New Chapter

Really, what can I say?

I have recently decided to leave my job of a year to take time off. Risky, some say, because I don’t have another job officially lined up. I have a prospect, but a prospect it shall remain until I hear from them, officially, one way or the other.

Why is it considered so taboo to do this? Why is the first question: do you have another job you’re going to go to?

I would like time off. My last job, though I hesitate (with good reason) to say anything negative about them, only offered 2 weeks of vacation time per year. I often longed for an opportunity to take more vacation, as those 2 weeks I used almost completely for my family’s annual trip to Florida. Now, I understand that is a treat, and I considered it as such. However, when you’re used to living on your own and suddenly get placed in a group again, it is hardly stress-free. Especially when your mother and you differ on time-management philosophies. So, there were times at work, when I just felt like I needed to get away from it all….. and would have gladly taken time off, unpaid, to recoup. This, unfortunately, is not a common practice. Besides, I would have felt bad asking for more time off than others, even if it was unpaid. So, I continued working.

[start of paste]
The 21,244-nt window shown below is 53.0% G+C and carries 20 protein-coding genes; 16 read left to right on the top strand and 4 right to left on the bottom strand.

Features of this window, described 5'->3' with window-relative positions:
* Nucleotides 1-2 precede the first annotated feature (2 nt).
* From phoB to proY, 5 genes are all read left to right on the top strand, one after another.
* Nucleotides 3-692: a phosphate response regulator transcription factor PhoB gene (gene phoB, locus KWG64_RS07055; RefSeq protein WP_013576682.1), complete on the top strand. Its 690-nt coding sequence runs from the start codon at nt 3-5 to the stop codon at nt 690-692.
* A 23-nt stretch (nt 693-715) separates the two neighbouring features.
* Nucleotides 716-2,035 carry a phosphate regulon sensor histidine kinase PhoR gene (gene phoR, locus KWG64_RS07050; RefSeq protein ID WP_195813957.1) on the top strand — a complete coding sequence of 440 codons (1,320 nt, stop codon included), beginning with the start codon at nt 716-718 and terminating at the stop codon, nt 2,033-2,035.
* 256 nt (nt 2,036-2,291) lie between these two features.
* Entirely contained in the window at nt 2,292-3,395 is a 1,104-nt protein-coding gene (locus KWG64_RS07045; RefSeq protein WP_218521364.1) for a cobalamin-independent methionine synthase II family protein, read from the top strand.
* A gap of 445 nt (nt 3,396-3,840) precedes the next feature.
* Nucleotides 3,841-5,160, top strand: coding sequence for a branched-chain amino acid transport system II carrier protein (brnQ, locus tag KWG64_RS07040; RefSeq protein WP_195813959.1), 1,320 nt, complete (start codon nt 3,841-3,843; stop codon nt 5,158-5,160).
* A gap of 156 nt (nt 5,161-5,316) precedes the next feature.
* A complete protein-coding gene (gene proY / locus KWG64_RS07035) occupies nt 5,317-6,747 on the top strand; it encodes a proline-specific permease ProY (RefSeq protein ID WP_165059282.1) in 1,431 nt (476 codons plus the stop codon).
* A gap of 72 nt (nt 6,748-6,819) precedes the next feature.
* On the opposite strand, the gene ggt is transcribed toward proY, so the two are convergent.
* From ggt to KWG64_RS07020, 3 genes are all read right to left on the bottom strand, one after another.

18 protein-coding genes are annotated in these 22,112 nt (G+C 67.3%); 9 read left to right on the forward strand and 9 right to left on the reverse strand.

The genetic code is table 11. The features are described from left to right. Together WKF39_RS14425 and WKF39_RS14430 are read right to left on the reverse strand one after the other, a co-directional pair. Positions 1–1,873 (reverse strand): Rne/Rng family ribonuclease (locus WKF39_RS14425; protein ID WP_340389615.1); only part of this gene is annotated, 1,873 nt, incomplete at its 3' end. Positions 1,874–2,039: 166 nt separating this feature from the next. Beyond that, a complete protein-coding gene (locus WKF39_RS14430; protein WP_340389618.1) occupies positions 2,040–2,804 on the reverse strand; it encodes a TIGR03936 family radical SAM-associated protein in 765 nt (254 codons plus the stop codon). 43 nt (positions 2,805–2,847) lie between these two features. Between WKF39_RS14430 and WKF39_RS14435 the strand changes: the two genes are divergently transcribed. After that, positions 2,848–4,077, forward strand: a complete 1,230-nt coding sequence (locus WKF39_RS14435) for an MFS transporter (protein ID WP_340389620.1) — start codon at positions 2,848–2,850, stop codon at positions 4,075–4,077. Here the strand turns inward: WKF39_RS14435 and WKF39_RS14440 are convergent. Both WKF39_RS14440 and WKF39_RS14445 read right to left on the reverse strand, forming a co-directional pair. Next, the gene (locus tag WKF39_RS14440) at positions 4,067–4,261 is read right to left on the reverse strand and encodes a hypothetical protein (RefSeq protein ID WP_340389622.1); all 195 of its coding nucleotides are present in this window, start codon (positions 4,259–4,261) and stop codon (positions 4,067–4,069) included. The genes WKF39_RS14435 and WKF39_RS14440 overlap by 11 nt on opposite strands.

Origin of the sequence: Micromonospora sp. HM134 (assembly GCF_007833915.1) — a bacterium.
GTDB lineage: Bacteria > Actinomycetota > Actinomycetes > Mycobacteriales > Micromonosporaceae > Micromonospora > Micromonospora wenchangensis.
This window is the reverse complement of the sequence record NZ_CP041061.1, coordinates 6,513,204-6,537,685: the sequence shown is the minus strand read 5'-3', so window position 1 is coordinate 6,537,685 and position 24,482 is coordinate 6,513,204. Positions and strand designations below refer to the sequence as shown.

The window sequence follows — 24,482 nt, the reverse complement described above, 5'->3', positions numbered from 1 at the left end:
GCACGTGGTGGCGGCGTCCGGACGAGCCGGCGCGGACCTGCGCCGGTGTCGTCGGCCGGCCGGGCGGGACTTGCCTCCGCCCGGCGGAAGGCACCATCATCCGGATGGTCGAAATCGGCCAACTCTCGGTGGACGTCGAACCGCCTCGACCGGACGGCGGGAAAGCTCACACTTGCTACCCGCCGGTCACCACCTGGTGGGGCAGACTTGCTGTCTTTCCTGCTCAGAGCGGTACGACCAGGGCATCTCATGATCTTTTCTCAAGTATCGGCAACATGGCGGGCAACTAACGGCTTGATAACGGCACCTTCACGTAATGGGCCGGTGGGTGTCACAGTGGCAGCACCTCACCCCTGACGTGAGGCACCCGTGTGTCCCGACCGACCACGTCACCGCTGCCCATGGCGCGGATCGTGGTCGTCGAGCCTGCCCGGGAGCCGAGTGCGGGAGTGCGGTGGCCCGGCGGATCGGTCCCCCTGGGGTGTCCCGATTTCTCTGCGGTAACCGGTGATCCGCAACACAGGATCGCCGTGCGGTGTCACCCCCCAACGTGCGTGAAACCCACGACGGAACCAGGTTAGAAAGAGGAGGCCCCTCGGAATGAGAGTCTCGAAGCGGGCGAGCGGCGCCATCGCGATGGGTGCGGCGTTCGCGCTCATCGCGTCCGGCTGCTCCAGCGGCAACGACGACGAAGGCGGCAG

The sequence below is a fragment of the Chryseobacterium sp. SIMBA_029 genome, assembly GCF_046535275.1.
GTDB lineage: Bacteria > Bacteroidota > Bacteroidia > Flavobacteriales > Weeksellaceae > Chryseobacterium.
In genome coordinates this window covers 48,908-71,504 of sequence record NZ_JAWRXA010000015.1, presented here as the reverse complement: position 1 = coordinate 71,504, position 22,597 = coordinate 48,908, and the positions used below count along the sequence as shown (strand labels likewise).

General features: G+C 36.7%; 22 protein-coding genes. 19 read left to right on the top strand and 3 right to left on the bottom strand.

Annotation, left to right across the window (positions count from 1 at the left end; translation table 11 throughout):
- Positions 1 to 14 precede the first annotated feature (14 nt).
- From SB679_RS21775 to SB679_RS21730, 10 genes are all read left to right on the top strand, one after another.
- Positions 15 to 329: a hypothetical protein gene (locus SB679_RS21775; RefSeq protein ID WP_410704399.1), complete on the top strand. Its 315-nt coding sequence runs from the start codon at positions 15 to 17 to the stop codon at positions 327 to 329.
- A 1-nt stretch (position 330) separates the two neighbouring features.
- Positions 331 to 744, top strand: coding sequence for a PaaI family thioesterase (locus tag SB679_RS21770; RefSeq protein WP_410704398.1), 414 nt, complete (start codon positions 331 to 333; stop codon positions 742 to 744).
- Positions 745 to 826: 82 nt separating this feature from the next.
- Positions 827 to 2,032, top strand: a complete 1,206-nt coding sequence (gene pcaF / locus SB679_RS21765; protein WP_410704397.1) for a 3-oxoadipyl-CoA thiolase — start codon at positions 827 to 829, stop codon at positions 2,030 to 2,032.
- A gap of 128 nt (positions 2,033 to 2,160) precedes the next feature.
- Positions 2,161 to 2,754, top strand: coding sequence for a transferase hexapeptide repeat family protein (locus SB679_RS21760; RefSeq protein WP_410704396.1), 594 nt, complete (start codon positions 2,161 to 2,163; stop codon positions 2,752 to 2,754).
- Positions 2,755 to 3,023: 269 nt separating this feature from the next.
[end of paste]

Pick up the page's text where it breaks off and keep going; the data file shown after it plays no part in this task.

I don’t think I’ve had a summer off since high school, when I think back. Even then, I worked odd jobs. Summers in university were spent catching up on credits missed due to a cranky dean who called me an “engineering flunkie”, as well as working at the garden centre, in the psychology ward with butterflies, and coaching tennis to a kids’ camp. I haven’t saved up much, but right now, I just want my time back.

Money comes and goes so quickly; no associations to be made with it; it remains anonymous. Time is nothing but associations: memories, experiences, aging. And when you know you won’t be remembered for your amounts of money, my thinking is that you’d better start cultivating your time better. I can’t even pay to return regret; I’ll be stuck with it, like a bad knock-off product. Thankfully, it didn’t take me long to realize I wasn’t getting good value for my time.

Onwards and upwards. Keep smiling; keep exploring. Keep the value in that which is irreplaceable.

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